Infertility: Is it Really "Unexplained?"
What you see below isn’t so much of a blog post per se—it used to be one of our primary practice areas on this page. We’re still very knowledgeable about holistic fertility support and can help women who are struggling to conceive, but have found that many of our clients are struggling with getting pregnant in the context of our primary areas of practice.
In an effort to distill things down to what we’ve become known for and what really fires us up, we’ve chosen to put this information on our blog vs. it being a “primary” practice.
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Whether you’re just starting to consider having a baby or you’ve been trying for some time, whether you’re planning on getting pregnant on your own or with the help of Western assisted reproductive technology or Traditional Chinese Medicine, the best thing you can do is to lay healthy groundwork for conception.
If you’ve been diagnosed with “infertility,” it can be devastating. It’s like being told that your body has turned against you—that it has failed at one of the most basic and natural human functions. Searching for answers can be maddening—it can take the joy out of the journey and turn baby-making into a mechanical, data-driven quest versus a gentle discovery of self-awareness and self-care.
So many women (and men) are misinformed—they’re told that there are no solutions. A woman’s luteinizing hormone (LH) and follicle stimulating hormone (FSH) are high. Maybe her Anti-Mullerian hormone (AMH) is low. In Western medicine, these criteria tend to be the end-all-be-all determinants from which a woman’s ability to conceive are determined. (We don’t give these numbers a lot of credence.) And these “diagnoses” can leave women devastated and heartbroken—adding to the stress that may be preventing conception in the first place.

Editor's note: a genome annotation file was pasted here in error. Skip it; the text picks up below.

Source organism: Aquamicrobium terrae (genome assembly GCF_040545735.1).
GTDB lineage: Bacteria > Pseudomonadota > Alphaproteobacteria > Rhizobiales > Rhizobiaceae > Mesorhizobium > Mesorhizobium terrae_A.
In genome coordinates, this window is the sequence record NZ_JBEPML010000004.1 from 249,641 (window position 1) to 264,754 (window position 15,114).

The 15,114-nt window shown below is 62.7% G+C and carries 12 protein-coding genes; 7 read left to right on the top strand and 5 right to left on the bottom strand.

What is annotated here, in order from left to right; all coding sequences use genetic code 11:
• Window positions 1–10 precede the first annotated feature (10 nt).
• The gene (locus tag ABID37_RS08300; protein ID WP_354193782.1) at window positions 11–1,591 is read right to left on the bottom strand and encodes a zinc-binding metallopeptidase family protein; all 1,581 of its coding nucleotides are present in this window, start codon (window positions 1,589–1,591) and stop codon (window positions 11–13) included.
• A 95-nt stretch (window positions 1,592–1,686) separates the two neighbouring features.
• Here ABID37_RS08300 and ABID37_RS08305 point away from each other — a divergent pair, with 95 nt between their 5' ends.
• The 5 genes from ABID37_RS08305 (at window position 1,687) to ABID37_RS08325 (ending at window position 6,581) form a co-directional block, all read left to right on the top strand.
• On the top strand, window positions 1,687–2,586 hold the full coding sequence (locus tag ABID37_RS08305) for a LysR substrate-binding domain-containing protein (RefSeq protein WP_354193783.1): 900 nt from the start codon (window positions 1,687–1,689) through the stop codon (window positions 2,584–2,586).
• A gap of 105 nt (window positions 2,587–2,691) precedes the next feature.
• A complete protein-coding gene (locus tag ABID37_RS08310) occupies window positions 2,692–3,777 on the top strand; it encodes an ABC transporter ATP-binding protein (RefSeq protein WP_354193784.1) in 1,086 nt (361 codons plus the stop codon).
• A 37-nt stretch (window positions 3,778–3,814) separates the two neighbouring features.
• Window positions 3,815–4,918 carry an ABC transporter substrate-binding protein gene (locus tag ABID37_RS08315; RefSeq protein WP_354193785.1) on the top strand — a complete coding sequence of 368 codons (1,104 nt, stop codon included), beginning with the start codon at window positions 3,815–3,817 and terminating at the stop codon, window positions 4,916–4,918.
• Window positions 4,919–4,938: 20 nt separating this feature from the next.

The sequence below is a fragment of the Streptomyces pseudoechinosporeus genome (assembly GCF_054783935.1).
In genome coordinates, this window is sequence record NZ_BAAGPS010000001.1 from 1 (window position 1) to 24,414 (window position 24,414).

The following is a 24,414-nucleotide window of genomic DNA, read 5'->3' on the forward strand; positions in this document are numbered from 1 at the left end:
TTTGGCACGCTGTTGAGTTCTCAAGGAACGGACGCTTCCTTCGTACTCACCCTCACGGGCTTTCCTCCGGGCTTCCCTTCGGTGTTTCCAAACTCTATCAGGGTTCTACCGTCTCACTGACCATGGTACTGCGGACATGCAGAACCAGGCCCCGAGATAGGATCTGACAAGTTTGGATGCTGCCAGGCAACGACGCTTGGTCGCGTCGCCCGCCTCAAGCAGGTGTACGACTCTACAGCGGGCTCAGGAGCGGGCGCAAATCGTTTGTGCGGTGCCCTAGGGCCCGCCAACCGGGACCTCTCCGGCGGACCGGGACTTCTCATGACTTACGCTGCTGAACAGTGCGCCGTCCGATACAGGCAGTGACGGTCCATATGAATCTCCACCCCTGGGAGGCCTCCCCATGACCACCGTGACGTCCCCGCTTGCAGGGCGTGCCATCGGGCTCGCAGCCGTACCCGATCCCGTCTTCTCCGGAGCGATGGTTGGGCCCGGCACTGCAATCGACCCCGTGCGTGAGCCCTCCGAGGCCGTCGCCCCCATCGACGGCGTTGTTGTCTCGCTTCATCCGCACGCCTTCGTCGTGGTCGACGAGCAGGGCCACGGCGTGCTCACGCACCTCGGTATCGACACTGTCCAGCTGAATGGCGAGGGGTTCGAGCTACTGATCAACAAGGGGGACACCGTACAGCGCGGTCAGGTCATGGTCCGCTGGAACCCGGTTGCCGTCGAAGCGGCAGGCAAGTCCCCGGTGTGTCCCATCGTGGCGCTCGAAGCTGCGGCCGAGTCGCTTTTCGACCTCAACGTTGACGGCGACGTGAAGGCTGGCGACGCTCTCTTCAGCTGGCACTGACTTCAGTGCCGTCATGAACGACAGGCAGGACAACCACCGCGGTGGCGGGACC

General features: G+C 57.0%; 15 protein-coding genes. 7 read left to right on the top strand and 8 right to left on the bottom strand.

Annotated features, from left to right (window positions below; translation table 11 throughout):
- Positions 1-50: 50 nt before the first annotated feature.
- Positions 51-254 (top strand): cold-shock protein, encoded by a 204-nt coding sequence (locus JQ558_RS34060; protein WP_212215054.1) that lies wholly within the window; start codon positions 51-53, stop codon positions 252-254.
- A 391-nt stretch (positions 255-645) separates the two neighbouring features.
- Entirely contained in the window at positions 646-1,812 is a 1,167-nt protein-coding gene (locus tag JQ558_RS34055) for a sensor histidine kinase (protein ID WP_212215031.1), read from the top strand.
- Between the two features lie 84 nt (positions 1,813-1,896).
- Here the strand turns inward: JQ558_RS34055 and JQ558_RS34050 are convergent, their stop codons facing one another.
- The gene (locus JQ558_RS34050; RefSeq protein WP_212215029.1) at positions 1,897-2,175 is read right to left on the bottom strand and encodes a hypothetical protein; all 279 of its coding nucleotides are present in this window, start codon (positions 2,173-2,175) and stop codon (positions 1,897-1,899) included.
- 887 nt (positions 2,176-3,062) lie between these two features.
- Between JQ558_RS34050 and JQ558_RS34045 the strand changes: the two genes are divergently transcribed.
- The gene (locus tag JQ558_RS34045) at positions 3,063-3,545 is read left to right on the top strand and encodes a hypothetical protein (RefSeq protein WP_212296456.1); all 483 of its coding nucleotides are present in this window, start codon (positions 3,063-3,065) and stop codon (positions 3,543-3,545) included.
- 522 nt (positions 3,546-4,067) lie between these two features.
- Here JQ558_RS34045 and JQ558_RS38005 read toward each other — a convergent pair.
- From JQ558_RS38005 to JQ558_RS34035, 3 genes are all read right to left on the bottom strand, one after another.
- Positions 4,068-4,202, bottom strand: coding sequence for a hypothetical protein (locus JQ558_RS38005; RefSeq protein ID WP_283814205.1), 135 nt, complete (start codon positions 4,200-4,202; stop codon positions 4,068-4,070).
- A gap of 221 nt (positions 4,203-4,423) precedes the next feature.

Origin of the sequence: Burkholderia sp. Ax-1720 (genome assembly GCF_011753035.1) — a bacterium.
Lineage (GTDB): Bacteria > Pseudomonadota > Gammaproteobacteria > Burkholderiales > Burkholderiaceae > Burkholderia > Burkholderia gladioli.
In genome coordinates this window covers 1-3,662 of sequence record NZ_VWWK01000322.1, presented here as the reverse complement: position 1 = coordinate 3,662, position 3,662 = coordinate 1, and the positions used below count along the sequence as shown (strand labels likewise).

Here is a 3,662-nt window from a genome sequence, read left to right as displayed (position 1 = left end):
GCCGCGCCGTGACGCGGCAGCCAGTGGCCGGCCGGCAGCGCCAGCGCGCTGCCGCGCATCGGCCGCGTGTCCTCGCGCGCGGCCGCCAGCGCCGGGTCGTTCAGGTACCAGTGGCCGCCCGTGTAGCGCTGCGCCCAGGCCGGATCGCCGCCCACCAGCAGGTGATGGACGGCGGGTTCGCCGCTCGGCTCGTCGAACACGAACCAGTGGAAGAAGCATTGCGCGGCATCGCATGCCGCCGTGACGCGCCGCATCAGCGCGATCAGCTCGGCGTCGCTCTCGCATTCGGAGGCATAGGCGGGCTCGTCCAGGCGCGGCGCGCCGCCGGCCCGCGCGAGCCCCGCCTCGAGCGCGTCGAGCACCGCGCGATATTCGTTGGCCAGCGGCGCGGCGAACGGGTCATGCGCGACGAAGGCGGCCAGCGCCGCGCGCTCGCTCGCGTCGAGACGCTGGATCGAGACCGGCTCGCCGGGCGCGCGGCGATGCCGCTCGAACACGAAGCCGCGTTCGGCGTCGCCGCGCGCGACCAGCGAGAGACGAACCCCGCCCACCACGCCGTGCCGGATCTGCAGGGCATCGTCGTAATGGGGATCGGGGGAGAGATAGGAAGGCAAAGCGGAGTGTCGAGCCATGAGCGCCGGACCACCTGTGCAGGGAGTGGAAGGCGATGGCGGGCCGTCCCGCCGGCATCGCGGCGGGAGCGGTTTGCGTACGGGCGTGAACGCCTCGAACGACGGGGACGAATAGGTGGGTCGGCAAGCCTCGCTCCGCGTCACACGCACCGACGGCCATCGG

We don’t believe in the ill-fated concept of “unexplained infertility.” According to Dr. Randine Lewis, author of The Infertility Cure, “There is no such thing as infertility. Rarely have I met a woman of childbearing age with all her reproductive organs intact who isn’t capable of bearing children. As long as the anatomical structures are present, a medical diagnosis of ‘infertility’ is often a fallacy. Many factors can cause a woman to have difficulty conceiving, but once these factors are overcome and a woman’s body is restored to health, conception can occur naturally.”
In our experience, some of these complicating factors include stress (often manifesting as adrenal dysfunction) and inadequate nutrition, both of which significantly diminish reproductive capacity. For many women, simply addressing these two areas can result in pregnancy.
Hypothyroidism can interfere with the release of an egg from the ovaries (ovulation). If you’re not ovulating, you can’t get pregnant. Also, hypothyroidism and excess estrogen/estrogen dominance often go hand-in-hand. Too much estrogen can also result in fertility challenges.
If you have any manifestation of autoimmunity, whether it’s Hashimoto’s or another autoimmune condition, in some cases, it can thwart the fertilized egg’s ability to implant into the uterine wall. According to the functional medicine community, many women with autoimmunity are, in fact, fertilizing. But the hypervigilant immune system—the same one that is attacking your thyroid in the case of Hashimoto’s, for example—could view the fertilized egg as yet another “invader” and launch an attack on it.
Many in the functional medicine community tell women to manage their autoimmunity before trying to conceive. Most of the time, autoimmune conditions can be managed and people can live symptom-free.
Dr. Lewis continues, “The first step to fertility isn’t another drug or procedure…it’s discovering a new way of thinking about yourself, your body, and your health.”